Some of the most iconic pictures of Sherlock Holmes show him in a deerstalker hat with the flaps tied above his head, Pennington said. A vest, a pipe and maybe a walking stick would be great additions.


Elliot Ahlvers plays an Oompa-Loompa during a rehearsal Tuesday for the upcoming production of "Willy Wonka" at the Lawrence Arts Center. The production, directed by Ric Averill, premieres Friday at 7:30 p.m.


This spring, Glenn was tasked with transforming actors from kindergarten-age through adults into Oompa-Loompas for the arts center production of “Roald Dahl’s Willy Wonka.”

She put them in overalls, T-shirts with screen-printed shapes on the sleeves and striped socks she’d been collecting — many from Target — since the previous summer. Oompa-Loompas were allowed to decorate their own pill-box hats with pipe-cleaners, flowers and sequins, something Glenn said she likes to allow for children at Halloween, too.

“I always think it’s fun to do what a kid wants as opposed to what a parent does,” she said, explaining that most any creation makes a fine Halloween costume if the child is excited about it.

To avoid sewing and screen-printing at home, overalls can be fashioned with felt pieces cut and pinned into the shape of a bib with suspenders, and shapes can be stuck on with double-sided tape or iron-on adhesive. On the feet, any silly sneakers would do, Glenn said.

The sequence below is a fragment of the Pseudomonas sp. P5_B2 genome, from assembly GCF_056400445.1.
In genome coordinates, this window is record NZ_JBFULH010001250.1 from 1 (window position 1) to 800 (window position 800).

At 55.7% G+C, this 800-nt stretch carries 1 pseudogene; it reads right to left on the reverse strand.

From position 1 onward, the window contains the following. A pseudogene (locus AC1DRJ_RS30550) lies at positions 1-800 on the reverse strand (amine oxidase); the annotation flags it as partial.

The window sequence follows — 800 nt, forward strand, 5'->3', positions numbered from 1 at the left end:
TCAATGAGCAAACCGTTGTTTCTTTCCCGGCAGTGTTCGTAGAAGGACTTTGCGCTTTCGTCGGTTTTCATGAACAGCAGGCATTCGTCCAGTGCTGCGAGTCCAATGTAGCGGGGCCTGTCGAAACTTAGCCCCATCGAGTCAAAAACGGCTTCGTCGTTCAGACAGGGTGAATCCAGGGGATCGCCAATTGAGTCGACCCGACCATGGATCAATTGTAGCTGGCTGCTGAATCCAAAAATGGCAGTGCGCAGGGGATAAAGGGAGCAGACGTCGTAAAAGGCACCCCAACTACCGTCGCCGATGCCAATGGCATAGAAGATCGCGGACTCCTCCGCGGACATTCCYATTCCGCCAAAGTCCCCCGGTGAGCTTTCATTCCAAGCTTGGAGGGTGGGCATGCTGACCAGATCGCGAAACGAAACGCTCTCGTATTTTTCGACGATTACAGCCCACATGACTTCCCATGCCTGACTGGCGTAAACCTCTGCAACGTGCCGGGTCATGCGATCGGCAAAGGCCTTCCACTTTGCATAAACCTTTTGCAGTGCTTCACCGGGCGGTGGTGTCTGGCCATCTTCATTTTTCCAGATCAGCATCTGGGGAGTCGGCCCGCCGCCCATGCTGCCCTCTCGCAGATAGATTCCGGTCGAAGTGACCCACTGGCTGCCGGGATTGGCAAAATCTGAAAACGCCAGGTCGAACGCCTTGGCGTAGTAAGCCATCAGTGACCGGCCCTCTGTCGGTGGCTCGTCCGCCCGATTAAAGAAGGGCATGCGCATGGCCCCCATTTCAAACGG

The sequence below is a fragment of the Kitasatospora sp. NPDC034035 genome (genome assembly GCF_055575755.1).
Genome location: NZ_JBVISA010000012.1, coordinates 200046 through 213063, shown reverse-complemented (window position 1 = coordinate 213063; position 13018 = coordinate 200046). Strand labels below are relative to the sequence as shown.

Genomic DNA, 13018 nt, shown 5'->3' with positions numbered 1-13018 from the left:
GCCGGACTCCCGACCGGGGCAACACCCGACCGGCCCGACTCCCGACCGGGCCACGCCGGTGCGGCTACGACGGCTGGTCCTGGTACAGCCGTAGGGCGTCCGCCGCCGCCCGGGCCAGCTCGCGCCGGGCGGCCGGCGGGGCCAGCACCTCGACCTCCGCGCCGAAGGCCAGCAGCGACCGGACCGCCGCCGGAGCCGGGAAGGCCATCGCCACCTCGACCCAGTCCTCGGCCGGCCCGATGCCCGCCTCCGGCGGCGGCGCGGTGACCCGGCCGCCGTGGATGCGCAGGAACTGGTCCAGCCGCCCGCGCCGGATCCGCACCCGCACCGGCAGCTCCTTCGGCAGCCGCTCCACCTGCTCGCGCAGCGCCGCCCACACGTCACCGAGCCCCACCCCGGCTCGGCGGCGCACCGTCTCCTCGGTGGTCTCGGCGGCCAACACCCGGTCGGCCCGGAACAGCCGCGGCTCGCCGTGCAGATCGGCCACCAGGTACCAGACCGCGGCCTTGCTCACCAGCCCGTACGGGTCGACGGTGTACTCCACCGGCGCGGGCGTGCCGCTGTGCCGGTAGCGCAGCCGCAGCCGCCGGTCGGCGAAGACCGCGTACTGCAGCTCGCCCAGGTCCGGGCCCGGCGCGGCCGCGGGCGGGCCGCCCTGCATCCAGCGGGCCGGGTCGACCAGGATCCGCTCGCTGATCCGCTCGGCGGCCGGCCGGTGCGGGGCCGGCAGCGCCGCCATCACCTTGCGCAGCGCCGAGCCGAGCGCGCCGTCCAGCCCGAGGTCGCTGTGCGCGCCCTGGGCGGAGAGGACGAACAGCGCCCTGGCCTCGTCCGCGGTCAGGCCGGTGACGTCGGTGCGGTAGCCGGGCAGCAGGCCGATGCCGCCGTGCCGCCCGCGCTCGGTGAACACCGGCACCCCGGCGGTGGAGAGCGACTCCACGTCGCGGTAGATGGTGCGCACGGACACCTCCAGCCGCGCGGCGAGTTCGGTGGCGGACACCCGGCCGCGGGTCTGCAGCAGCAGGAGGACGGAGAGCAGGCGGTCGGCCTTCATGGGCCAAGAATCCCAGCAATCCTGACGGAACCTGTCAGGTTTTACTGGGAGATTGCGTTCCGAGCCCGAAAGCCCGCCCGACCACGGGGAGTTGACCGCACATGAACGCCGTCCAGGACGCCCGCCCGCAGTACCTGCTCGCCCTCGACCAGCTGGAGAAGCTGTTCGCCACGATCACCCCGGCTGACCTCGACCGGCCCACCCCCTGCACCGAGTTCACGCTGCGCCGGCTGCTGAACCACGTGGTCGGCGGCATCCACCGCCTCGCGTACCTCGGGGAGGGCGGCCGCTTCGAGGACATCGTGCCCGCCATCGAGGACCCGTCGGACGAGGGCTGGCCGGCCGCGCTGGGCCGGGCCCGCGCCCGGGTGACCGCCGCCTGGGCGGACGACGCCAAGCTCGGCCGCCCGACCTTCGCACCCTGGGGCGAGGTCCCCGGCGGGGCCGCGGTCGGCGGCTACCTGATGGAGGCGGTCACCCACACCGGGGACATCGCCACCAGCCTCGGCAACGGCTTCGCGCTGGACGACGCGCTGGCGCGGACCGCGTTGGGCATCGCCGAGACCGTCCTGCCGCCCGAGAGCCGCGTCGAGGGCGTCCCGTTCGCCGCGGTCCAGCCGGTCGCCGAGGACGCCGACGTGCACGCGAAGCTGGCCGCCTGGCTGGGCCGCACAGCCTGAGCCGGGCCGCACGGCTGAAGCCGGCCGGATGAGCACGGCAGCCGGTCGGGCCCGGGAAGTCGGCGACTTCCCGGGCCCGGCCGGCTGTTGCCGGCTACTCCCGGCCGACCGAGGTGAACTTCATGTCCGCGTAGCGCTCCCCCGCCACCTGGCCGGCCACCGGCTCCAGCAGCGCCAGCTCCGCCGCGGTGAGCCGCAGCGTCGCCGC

Sidekick: Characters from the Chocolate Factory

Augustus Gloop could wear a lederhosen (or homemade felt overalls) with a pillow for a belly. Willy Wonka could wear a thrift-store suit coat, cut short and finished with duct-tape trim and felt tails. Accessorize with a scarf for a tie, a decorated top hat and a golden ticket.


Lawrence Journal-World

Whitney Boomer, a dancer and visiting artist at Lawrence Arts Center, models a clarinet costume designed by Jennifer Glenn, an acting instructor at the arts center who is also a freelance costume designer.


Glenn said the clarinet from “The Runaway Orchestra,” previously performed by the Seem-To-Be Players, was a personal favorite design.

The Tuba and Violin costumes that went with it would be tough to tackle at home, she said, but the clarinet’s long slender shape is more easily replicated. She sewed a series of hoops inside a padded costume with appliquéd keys, but you could get a similar effect with a black vest, long straight skirt, folded-down witch hat and silver paint, taped-on felt or even duct tape for keys.

“Go online and look at a clarinet, and start taping away,” Glenn said.

Sidekick: Musician

Classical musicians typically perform in black dresses or tuxedos. And at Halloween, makeshift is always OK.

Last-minute costume ideas from your closet

Do not — we repeat, do not — be the person who shows up to a Halloween party with no costume.

Here are some ideas for using items you probably have at home, or can buy for $10 or less, to turn a business suit or little black dress into a bona fide Halloween costume.

Business suit

  • Superman T-shirt + dark-rimmed glasses = Clark Kent
  • mustache + bowler hat + cane = Charlie Chaplin
  • balloons + fake check = Ed McMahon prize patrol
  • sunglasses + laser pointer = Men in Black
  • gun (fake, for safety) + martini = James Bond
  • cash = Wall Street trader

Black dress

  • high bun + pearls + cigarette = Audrey Hepburn in “Breakfast at Tiffany’s”
  • headband + fringe pinned to hem + Mary Jane heels = flapper
  • white apron + feather duster = French maid
  • glasses + script + blazer = Liz Lemon from “30 Rock”
  • sky-high heels + entourage = a Kardashian
  • fake tattoos + pouty lips = Angelina Jolie
  • pointy hat + cape + broom = witch
  • ears + tail = black cat

— Features reporter Sara Shepherd can be reached at 832-7187. Follow her at